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We use the “ifs” often when arguing about who to vote for. “If Mitt Romney was president, he would…” “If the Republicans had cooperated, we would have…” “If President Barack Obama had not…”

There’s good reason for doing so. But I am controlled this year by what has happened, not what should have or what might in the future. I have been so stunned by it that I barely know how to address it. Four years ago the President said that though we can’t agree on abortion, we can agree on how to talk about abortion. He didn’t talk about it with us, however, before announcing early this year that most of us would be paying for abortifacient contraceptives.

This is not simply a policy disagreement, which is unavoidable in any administration. This is forcing millions of Americans to choose between searing their consciences or facing financial hardship.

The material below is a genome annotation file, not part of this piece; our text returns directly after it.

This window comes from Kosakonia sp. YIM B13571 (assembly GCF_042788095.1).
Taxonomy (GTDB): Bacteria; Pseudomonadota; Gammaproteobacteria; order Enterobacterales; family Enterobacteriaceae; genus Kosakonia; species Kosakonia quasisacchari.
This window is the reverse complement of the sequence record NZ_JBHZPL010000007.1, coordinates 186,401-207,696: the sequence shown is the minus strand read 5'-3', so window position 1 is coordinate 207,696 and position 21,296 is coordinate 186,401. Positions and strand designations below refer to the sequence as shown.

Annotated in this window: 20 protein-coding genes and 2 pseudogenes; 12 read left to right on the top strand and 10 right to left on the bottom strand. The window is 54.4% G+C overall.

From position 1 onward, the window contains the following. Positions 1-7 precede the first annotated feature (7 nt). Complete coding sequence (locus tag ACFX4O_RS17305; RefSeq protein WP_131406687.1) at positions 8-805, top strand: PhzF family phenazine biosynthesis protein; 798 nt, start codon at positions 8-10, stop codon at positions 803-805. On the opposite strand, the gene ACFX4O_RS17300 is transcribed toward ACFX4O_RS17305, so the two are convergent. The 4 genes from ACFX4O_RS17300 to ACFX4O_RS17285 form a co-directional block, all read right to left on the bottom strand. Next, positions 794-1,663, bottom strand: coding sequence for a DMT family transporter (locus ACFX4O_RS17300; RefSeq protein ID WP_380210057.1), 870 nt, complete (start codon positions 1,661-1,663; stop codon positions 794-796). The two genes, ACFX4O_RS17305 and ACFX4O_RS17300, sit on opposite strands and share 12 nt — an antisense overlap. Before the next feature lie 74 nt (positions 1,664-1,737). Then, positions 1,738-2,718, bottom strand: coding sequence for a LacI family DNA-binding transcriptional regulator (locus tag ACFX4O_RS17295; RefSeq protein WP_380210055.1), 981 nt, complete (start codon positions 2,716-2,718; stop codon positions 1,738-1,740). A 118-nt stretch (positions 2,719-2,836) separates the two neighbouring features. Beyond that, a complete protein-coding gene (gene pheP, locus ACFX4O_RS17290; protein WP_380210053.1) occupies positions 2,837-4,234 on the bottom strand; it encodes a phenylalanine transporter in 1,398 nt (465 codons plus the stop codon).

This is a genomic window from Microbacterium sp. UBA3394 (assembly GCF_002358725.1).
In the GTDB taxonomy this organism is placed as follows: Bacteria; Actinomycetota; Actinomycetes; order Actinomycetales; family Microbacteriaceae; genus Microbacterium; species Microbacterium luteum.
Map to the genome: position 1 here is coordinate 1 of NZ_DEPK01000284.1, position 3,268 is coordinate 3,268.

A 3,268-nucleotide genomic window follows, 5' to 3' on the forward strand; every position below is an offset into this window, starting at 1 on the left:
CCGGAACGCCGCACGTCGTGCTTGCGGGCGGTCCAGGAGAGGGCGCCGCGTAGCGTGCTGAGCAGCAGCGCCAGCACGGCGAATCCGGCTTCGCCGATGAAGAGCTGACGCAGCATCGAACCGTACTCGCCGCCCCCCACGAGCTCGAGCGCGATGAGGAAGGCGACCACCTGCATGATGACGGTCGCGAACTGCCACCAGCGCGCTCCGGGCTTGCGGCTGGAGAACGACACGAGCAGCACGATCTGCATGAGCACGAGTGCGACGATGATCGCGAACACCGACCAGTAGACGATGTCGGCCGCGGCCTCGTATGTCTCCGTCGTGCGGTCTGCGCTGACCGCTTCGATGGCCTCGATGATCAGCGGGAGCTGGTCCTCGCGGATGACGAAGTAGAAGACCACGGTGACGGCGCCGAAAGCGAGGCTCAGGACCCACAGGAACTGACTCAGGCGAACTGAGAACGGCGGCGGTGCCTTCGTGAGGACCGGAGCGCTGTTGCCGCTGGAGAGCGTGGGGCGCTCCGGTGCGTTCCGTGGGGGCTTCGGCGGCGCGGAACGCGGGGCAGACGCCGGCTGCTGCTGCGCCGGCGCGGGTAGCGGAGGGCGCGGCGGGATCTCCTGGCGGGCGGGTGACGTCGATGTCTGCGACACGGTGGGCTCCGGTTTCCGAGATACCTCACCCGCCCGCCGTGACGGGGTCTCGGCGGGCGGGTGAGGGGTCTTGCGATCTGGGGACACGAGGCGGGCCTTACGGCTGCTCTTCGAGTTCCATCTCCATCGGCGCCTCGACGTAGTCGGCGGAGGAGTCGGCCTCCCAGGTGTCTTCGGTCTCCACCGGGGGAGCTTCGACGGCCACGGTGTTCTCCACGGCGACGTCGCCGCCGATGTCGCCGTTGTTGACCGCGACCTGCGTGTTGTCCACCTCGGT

This not simply a Catholic issue, although they ought to have the right not to pay for products their beliefs proscribe. I wager there are millions of non-Catholic Americans, such as myself, who object to paying for products that eliminate a living fetus in any stage of its life.

This is not simply an institutional issue. It’s not enough that churches be released from this order. Business owners who object to this policy also must be free to run their businesses according to their consciences. If they can’t, their first freedom is violated.

I’m sorry that social issues such as this one are tiresome to many people. But there is a reason more than 110 plaintiffs — Catholic and non-Catholic, religious and for-profit — have filed suit against the current administration. I am sure the President thinks he means well to provide free contraceptives to women. But they’re not free. They come at the price of our consciences.

Rebekah Hall